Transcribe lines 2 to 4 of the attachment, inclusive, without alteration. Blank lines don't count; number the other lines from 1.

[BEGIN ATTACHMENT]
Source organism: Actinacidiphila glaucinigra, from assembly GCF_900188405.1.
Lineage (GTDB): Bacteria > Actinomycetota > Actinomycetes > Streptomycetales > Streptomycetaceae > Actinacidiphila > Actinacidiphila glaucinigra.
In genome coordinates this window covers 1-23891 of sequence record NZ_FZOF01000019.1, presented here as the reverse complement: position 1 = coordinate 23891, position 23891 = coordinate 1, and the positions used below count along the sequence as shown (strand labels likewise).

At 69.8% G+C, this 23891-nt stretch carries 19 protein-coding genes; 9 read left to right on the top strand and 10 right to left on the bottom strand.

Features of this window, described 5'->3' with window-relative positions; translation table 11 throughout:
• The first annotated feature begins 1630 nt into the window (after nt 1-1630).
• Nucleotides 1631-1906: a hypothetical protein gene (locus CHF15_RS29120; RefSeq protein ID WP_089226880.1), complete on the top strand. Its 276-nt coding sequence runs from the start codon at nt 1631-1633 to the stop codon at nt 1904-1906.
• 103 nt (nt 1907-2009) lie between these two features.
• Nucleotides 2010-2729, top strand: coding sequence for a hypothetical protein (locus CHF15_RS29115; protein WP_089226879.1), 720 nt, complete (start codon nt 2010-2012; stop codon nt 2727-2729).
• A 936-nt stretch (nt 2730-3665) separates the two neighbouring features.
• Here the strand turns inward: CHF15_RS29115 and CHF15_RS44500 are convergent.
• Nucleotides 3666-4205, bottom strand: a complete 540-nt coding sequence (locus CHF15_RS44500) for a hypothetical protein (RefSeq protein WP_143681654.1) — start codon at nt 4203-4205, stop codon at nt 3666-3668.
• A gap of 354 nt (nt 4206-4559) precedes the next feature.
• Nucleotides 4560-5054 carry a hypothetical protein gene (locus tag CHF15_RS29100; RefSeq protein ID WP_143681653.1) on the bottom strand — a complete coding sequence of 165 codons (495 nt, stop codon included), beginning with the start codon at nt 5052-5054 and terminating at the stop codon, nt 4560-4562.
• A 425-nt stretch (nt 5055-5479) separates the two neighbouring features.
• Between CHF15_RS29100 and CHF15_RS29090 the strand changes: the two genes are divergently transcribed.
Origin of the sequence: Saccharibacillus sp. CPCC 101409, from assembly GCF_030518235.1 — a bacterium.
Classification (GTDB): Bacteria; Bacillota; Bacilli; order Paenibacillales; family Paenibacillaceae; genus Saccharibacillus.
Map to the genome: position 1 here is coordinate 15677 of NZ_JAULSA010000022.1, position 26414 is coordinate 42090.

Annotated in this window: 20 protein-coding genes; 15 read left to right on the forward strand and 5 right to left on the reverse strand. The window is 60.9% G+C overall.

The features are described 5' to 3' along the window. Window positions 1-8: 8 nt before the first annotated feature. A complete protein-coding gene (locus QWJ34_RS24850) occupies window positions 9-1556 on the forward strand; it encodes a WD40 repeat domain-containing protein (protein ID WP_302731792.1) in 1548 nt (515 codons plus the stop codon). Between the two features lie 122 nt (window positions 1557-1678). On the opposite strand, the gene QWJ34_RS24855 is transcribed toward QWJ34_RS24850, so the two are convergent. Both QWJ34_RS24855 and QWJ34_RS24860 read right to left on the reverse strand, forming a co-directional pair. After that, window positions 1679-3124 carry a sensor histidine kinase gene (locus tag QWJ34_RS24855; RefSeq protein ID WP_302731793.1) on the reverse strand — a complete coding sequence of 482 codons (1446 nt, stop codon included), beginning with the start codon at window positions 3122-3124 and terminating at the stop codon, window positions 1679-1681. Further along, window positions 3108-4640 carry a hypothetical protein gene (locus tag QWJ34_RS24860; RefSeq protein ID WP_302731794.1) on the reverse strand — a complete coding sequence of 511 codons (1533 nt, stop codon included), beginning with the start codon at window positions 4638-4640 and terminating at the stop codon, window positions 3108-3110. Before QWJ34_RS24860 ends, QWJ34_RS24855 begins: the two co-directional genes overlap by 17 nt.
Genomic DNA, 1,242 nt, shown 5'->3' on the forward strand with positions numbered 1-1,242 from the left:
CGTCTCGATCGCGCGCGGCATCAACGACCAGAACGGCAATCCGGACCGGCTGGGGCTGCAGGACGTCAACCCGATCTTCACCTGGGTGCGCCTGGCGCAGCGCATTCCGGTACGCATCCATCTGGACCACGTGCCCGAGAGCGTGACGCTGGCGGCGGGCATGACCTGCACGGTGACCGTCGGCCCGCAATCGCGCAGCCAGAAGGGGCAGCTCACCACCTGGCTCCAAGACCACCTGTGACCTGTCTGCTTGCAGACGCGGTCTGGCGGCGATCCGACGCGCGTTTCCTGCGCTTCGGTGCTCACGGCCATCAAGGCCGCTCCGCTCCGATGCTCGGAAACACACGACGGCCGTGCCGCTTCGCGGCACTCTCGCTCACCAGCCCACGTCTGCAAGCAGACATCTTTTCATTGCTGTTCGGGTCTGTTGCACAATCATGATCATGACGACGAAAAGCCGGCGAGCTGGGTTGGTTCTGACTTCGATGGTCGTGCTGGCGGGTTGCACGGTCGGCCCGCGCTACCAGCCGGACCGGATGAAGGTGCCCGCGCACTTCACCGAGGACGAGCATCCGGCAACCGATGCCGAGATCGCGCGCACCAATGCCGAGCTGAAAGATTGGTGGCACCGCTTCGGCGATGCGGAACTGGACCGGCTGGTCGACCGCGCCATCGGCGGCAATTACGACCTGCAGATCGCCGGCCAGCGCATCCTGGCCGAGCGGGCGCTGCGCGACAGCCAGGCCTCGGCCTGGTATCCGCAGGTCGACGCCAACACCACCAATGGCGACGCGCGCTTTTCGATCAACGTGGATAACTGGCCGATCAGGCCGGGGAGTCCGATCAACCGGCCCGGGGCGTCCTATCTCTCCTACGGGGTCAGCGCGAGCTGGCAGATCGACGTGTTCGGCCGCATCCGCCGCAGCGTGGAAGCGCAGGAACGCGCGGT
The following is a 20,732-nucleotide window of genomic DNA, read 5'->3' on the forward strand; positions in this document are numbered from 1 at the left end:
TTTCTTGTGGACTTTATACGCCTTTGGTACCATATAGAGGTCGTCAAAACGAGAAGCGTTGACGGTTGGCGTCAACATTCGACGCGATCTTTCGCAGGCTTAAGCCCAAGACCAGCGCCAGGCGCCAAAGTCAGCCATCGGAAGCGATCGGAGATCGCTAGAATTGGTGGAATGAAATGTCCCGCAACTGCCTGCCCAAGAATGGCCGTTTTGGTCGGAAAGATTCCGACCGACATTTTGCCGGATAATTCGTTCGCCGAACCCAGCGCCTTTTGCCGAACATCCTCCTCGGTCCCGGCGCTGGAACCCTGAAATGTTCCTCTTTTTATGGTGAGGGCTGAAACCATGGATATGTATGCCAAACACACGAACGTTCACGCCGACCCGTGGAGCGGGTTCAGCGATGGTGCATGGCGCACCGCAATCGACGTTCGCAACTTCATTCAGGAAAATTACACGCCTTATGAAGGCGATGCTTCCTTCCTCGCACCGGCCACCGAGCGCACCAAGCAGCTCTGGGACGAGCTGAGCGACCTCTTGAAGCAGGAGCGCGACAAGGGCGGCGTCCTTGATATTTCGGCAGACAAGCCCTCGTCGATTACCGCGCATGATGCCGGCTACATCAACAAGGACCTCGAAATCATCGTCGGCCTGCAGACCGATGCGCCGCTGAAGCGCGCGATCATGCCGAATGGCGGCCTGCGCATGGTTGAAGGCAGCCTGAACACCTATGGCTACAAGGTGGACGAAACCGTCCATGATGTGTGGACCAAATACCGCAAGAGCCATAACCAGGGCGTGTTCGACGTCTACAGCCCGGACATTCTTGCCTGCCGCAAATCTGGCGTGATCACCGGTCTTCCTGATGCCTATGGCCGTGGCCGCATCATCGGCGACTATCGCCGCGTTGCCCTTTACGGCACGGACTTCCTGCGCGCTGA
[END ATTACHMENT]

Lineage (GTDB): Bacteria > Actinomycetota > Actinomycetes > Streptomycetales > Streptomycetaceae > Actinacidiphila > Actinacidiphila glaucinigra.
In genome coordinates this window covers 1-23891 of sequence record NZ_FZOF01000019.1, presented here as the reverse complement: position 1 = coordinate 23891, position 23891 = coordinate 1, and the positions used below count along the sequence as shown (strand labels likewise).

At 69.8% G+C, this 23891-nt stretch carries 19 protein-coding genes; 9 read left to right on the top strand and 10 right to left on the bottom strand.